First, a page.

Research Cluster 1: Transformation of Urban Space with UGI (Head: Mark Michaeli)
The significance of urban environments for biodiversity is now widely recognized and integrative ways to retain and enhance biodiversity within cities are sought. However, many urban residents live in districts where only a few plant and animal species occur, and this makes people increasingly separated from nature in their daily life.
UGI provides opportunities where city dwellers can experience nature, and such experience also determines how humans perceive and value it. Moreover, biodiversity underlies many ESS demanded by humans, including direct effects on well-being and health. Therefore, urban ecological reconstruction to enhance biodiversity is wanted, particularly if it comes along with the rising quality of urban life, synergies with daily activities, and the related potential for sustainable urban mobility, such as walking and cycling.
Unfortunately, urban nature and UGI have been neglected as potential drivers of change in urban planning so far despite ambitious sustainability goals laid down in strategic urban development frameworks, and in the practice of urban transformation, the potential of UGI is far from being sufficiently tapped. This is often explained with lock-in effects caused by the self-stabilizing forces of the existing urban structures and their operational framework.
Thus, sustainability transition relies on socio-technical regime transformation, mirroring all three key dimensions of SET's. A systems analysis of the governance processes is needed to overcome the barriers to integrated planning and implementation of multifunctional UGI. Case-study research has revealed complex combinations of culture-, structure- and practice-led agencies as key success factors of long-term transformation.
Scenario research has explored the plausibility of promoting or prioritizing particular avenues (e.g., political vs. market-driven approach) in facilitating transformation and application of new solutions. We seek to augment systemic knowledge in the field by complementing the multi-disciplinary approach to SET transitions by shedding light on the nature of solutions to implement UGI with the three strategies of operationalization, substitution, and integration. Characteristics of solutions as well as processes of deployment and operation of UGI, including relevant governance modes and actor networks are scrutinized against the backdrop of contemporary practice in urban transformation projects.
RC 1 aims to significantly enhance the process of transformation of the existing urban fabric and its elements towards a multifunctional UGI as a valuable resource in terms of biodiversity, sustainable urban mobility and reconstruction. The strategy of green-gray Integration is emphasized by the first two subprojects:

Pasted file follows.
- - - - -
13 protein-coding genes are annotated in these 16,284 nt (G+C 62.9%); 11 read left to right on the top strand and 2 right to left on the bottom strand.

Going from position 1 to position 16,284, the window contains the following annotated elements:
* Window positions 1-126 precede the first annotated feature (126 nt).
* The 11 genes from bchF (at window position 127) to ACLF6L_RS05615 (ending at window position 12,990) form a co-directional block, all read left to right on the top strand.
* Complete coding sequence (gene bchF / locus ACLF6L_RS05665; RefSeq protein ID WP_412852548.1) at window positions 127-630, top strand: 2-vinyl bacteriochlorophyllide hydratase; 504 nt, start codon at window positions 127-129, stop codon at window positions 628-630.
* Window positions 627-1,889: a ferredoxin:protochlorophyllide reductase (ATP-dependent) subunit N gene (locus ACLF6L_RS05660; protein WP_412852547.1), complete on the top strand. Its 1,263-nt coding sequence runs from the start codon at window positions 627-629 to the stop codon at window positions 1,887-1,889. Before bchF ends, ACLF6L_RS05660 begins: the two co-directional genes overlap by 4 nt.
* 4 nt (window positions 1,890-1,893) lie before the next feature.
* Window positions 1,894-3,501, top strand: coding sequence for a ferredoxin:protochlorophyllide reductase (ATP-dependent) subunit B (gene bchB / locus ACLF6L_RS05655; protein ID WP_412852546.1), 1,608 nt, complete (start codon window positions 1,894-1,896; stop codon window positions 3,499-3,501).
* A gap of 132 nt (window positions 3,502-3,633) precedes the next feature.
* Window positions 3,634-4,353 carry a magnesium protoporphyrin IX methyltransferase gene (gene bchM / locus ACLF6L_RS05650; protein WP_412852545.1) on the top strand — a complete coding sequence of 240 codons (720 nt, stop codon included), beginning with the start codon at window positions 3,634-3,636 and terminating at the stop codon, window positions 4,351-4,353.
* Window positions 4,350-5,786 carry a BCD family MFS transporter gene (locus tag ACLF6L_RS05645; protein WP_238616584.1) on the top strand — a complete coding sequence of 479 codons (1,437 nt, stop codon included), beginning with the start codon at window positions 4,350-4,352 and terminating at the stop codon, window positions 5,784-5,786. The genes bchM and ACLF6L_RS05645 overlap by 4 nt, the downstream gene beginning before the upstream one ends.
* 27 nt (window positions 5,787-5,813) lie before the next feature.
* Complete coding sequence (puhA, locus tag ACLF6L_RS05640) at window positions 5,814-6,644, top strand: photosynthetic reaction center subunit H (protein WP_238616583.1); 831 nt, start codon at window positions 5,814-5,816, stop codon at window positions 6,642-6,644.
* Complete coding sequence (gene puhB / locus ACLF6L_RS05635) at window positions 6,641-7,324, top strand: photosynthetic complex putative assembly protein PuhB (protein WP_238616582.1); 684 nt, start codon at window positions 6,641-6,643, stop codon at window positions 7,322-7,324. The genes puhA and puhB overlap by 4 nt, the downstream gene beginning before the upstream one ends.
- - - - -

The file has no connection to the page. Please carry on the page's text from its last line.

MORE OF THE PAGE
SP1 (Biodiversity) will study the potential of UGI for creating continuous and coherent elements of high value for biodiversity within the urban built fabric. Today, the majority of urban transformation projects focus on the element, not the network scale, thus the possibility for immediate intervention is often limited on large-scale infrastructure projects coming along e.g., with a substantial change of street layout, transportation technology and mobility behavior. Therefore, SP1 is closely interacting with SP2 (Mobility) to enhance the ecological functionality of the smart integration of UGI into the reconstruction of mobility spaces, and reciprocally upgrading these spaces as the spinal network of UGI. Ensuing questions for UGI Operationalization are in the focus of SP3 (Reconstruction) and SP4 (Governance): SP3 (Reconstruction) sheds light on the subsequent structural properties of the urban elements and networks and draws links to typical urban renewal and development projects and their qualification potential as catalysts of UGI implementation. It is expected, that this process can be facilitated with better knowledge of transformation regimes, which is systematically examined in SP4 (Governance). Finally, SP5 (Design) complements RC1 with the consideration of dynamic processes in UGI design, with links to SP1 and other research clusters (SP6 (Energy), SP7 (Microclimate), and SP8 (Urban Trees)). The novelty of the approach lies in the entanglement of structure and process, highlighting urban reconstruction and the transformative potential of UGI. The results of RC1 at different spatial scales will be considered as input for a common systems model.
PI: Prof. Dr. Wolfgang Weisser
Doctoral Candidate: Andrew Fairbairn
SP2: Breathable Corridors. Mobility in Multifunctional Urban Spaces
PI: Prof. Dr.-Ing Gebhard Wulfhorst
Doctoral Candidate: Mahtab Baghaiepoor
PI: Prof. Dipl. Arch ETH Mark Michaeli
Doctoral Candidate: Julia Micklewright, Ishika Alim
PI: Prof. Dr.-Ing. Stephan Pauleit
Doctoral Candidate: Elizaveta Weber-Fakirova